Thus, now there are companies that have bought out a lot of sites and are just waiting. They cannot sell it for good prices in the market yet to gain back revenues. In a way, it has taken the industry two years back in time.
“While I won’t say the revenues have fallen but the growth of it has definitely been marginalised. So I wouldn’t term this as a recession affecting the outdoor industry but more of a correction. The percentage growth year-on-year was pretty average, but people are comparing it to an abnormal time of growth. This has led to a panic situation,” explains Carruthers.
Clear Channel has taken a conscious decision to go in for longer tenders. For now, the company is present in the main metros such as Mumbai, Delhi, Bengaluru, Hyderabad and Kolkata and plans to look at Tier II markets such as Pune, Ahmedabad and Chandigarh. It is not present in Chennai since the market there is still in a state of flux. The company plans to wait for the government’s rule to gain some clarity and will then decide how to proceed.
“But for now, the metros are where we are and in Kolkata we have a marginal presence. We are looking at developing this further but it all depends on the tenure and nature of the contract, and the investments that will be needed. We’ll do what the city needs. That will pretty much be our focus for the next three years,” says Carruthers.
Interestingly, the company has won a 20 year tender for Zone 1 in the Mumbai Urban Infrastructure Project. Besides Clear Channel, six other companies have also won the contract for six other zones in the city.
This project, which has been divided into different area zones, was awarded to seven different OOH companies towards the end of January, including JCDecaux, Clear Channel, Stroeer Media, Big Street, Zenith Outdoors and others. The project consists of planning, construction, beautification and maintenance of street furniture, pavements, road direction signages, public utilities, bus shelters, roads, parks and gardens.
The scope of business in this project will not be completely known until a detailed survey is conducted. Based on the survey, proposals will be made for certain non-monetisable street furniture assets – to be balanced out by some advertising assets. Therefore, to what extent the advertising assets will be accepted by the municipal committee, architects and others will determine the actual scope of business for the media owner.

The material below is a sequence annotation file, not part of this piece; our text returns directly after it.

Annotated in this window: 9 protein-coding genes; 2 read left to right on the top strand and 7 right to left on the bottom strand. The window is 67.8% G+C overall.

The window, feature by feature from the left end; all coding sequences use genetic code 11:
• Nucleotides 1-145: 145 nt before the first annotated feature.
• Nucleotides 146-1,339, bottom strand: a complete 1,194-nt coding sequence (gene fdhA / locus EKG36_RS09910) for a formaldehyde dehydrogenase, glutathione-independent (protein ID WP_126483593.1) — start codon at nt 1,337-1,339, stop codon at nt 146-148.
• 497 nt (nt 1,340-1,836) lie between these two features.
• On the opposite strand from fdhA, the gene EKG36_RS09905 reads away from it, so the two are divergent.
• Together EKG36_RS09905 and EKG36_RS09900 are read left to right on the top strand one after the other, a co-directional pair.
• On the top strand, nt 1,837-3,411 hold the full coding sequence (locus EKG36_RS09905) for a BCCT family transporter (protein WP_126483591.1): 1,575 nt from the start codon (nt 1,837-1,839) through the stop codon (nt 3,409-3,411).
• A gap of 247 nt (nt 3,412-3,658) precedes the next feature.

Currently, all parties are looking at this as an investment opportunity that will be worked upon and proposals made in the next few months, with work starting on the project in about four to six months.
This project is being compared to international projects in developed outdoor markets such as Europe, where one doesn’t find any hoardings in the cities but ad displays on street furniture and pavement railings that are not obtrusive to people. They pass the message across and are a part of the cityscape.
“In India, outdoor has mainly comprised of hoardings and recently, bus shelters. It’s always been ‘larger the display – the better’. So it’s going to take a little time for the client to understand this change. Hence, with this project, there’s an education process for the client and also for the industry,” says Carruthers. He also thinks that once Mumbai kick starts, other city municipalities may want to do things along similar lines.
Clear Channel says it is keen to partner with municipalities on such long term projects since it gives enough time to leverage and win back revenues against the serious investment that’s going to be made, while building good quality media properties and street furniture for the city.
Also, for now, Clear Channel is following an international policy and has decided to wait out the tough times and not invest in too many projects at one go.
So, while Clear Channel is looking at long term tenders and street furniture projects seriously, it is taking it slow in India, with just a few projects in hand. It is in no hurry, with ‘caution’ being the name of the game, which, judging by the way things are going, seems to be the appropriate approach.